Category Archives: Final Documentation

We Got Sole – FINAL PRESENTATION

For our project, Christshon and I created a pair of shoes that are both fashionable and interactive. We were inspired by sneaker culture and wearable technology.

Out of all clothing items we feel that shoes are the one that have the most potential the it comes to wearable technology. That being said the only shoes that integrate fashion and technology are extremely overpriced and largely unobtainable for the average person. We feel that it’s time that interactive fashion became something that is accessible and to prove it we made this pair of shoes that illustrates how possible it is for designs like this to be made in a cost efficient way. Although the amount of interaction between the wearer and the shoe is not very extensive art the moment, we feel that this is a good place to build from and I am now much more aware of the possibilities within the realm of wearable tech.

Our Process:

Due to issues with shipping our process was pushed back quite a few times but we still found time to get it all done. The first step was making our user interaction diagram. This was our plan for how the user would get output and what output they would receive (LEDs). Next I bought the shoes from a thrift store for only $4. After purchasing them from Salvation Army, we saw that the shoes were pretty beat up so we had to clean them and then paint them in order for them to appear new. They came out beautiful all thanks to Christshon. I entrusted him with this task because he used to paint shoes a lot back at his home.

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His inspiration for the colors and shape was the “heavy-duty sneaker” look that many high-end brands like Balenciaga and Gucci have been popularizing lately. After the painting was finished, we uploaded our code to our Arduinos, we began wiring the LEDs and Arduinos to the shoes.

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Materials:

  1. Arduino Uno

2. Jumper Wires

3. 10k potentiometer

4. New Balance Shoes

5. Neopixel RGB LED Ring

6. Velcro

7. Paint

8. 9V Battery

9. Solderable Breadboard

It took a lot of time and even more troubleshooting but eventually we were able to get both shoes to operate smoothly. Then, we “created” a spot on the heel were the batteries would attach in order for them to not be in the way. We placed them behind the end of the shoe. Finally, we used wires to mimic shoelaces as we felt added to the futuristic vibe that we were striving for. Now that the physical component was done we put our focus onto creating the video that we would play as part of our presentation.

The idea was to create a video that demonstrated the importance of sneaker culture while also highlighting the progress that sneaker design has made since they first came onto the scene. The video was created using Premiere Pro and our plan was to create a makeshift screen to project it onto, however we did not budget enough time to create the screen so instead I decided to play the video off of Christshon’s laptop. We also decided to go with this option instead because the video lost some of its quality through projection.

Overall, I feel that we did a very good job despite the adversities Christshon and I had to endure. To be honest, he has been one of the best partners I’ve had on a project. So thank you David for letting us team up. Christshon and I will probably try to dive into some more wearable tech but let’s see for in the future.  It was cool to see how Christshon’s knowledge of shoes and my knowledge of wearable tech bloomed together. I look forward to adding onto this project along with our given feedback and to explore more possibilities of art installations and wearable tech.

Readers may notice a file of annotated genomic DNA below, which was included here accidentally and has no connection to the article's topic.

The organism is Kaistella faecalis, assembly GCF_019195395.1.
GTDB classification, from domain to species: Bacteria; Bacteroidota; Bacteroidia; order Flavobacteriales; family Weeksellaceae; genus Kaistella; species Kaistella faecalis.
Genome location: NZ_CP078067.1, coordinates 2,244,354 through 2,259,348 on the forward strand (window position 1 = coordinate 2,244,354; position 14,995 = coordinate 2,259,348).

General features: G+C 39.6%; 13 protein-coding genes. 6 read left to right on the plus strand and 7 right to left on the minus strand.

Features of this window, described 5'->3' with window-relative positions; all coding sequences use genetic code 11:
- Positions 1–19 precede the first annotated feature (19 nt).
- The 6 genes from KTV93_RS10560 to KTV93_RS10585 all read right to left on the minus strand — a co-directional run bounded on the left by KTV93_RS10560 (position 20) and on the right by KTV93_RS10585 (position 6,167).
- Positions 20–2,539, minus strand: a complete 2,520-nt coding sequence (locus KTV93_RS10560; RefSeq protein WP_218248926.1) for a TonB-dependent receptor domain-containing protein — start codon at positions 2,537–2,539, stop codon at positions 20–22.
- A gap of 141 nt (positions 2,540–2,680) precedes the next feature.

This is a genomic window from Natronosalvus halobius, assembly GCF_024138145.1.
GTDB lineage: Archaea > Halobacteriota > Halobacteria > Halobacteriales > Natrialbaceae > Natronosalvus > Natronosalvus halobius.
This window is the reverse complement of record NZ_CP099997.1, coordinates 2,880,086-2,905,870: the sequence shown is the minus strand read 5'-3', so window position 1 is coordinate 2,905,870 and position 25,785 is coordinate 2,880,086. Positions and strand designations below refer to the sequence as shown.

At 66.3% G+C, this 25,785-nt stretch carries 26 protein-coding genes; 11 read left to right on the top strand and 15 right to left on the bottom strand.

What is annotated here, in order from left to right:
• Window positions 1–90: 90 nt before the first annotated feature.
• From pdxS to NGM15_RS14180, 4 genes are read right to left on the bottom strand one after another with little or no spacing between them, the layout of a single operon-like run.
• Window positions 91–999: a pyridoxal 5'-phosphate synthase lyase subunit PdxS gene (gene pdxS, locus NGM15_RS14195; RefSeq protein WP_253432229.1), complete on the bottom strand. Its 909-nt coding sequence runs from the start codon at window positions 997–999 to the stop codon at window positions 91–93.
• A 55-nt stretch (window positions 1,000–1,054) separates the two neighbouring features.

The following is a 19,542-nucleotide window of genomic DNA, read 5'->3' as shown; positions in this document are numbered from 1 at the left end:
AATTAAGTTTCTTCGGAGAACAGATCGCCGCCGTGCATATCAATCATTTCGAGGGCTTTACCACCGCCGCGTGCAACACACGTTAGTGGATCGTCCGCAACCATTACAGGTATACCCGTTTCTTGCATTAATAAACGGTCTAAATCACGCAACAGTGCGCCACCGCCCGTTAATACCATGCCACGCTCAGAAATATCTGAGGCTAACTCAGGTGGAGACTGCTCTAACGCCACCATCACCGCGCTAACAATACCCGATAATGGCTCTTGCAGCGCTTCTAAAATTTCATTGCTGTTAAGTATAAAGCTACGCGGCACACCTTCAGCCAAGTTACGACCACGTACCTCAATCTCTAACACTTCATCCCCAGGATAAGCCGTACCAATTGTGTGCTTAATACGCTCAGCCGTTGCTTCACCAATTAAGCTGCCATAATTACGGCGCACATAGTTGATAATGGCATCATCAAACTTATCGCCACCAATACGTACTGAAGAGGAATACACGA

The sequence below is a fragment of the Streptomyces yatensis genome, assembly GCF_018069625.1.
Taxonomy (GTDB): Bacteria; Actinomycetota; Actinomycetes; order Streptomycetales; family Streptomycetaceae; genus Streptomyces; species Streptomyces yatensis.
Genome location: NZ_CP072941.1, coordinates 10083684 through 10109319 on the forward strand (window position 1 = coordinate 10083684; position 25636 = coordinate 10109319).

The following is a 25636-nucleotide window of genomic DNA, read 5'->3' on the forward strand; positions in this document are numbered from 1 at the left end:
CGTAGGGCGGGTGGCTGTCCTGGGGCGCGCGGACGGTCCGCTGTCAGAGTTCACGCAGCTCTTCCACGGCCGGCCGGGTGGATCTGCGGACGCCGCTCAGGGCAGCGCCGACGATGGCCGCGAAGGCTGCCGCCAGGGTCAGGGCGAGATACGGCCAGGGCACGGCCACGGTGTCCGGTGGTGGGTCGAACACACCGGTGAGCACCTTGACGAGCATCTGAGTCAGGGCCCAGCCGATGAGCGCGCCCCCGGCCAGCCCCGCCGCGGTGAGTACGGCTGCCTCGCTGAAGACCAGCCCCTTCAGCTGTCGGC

Collage of the process of the interaction:

yerrrr
Processed with MOLDIV

Final Project

https://www.youtube.com/watch?v=2iz91X_GDlk&feature=youtu.be

What is it?

This is a 2d shooting survival game. The target in this game is too survive as long as possible. The  unique part of this game comparing to other games of the same type is that apart from shooting all those enemies, you can choose to transform your self and let those enemies looks like npc and communicate with them which is also a good way to survive as well.

Why made this?

The original thoughts is just to make a game. In the game, we wanted to give player the chance to decided how he or she interacted with the game npcs. There’s already many games that you could choose to be a good or bad people and that influence the ending. But all of them were either fixed (only having the options to kill some key characters or not), or too irrelevant (killing people or not just influence your crime level). So in our one, we want to let player the freedom to choose and also great responses to their actions. The responses are not from the plot but instead the player them self. They will learned that those enemies could be nice person who would be glad to help you if you look at them in another perspective.

How do we make this?

Using unity and processing

Unity is responsible for all the game part, while processing in charge of the sound control. When the processing received the signal of laughing, it would output a “Space” key press. Then , the game mechanic would be triggered.

 

Final

fullscreen: https://editor.p5js.org/xuemeiyang/full/rJrKDzDam

edit: https://editor.p5js.org/xuemeiyang/sketches/rJrKDzDam

What it is
  • Pinwheels + Fat Cats + Fish + Paper Plane
  • Objects controlled by sounds.
Why made it
  • Cross-dimensional interaction
  • Easy to play with
  • Different inputs lead to different outputs
  • // I LOVE FAT CATS 😀
Who uses it
  • Everyone
How it works
  • There is only one input : the microphone
  • Based on how hard the user blows to the microphone, the rotation speed of pinwheel and the wind sound will change.
  • By dividing the input into different stages, there will also be different reactions
  • Cats’ behavior
  • The fish rain
The process
  • Coding
  • Pinwheels
  • Fat cats
  • Volume of wind sound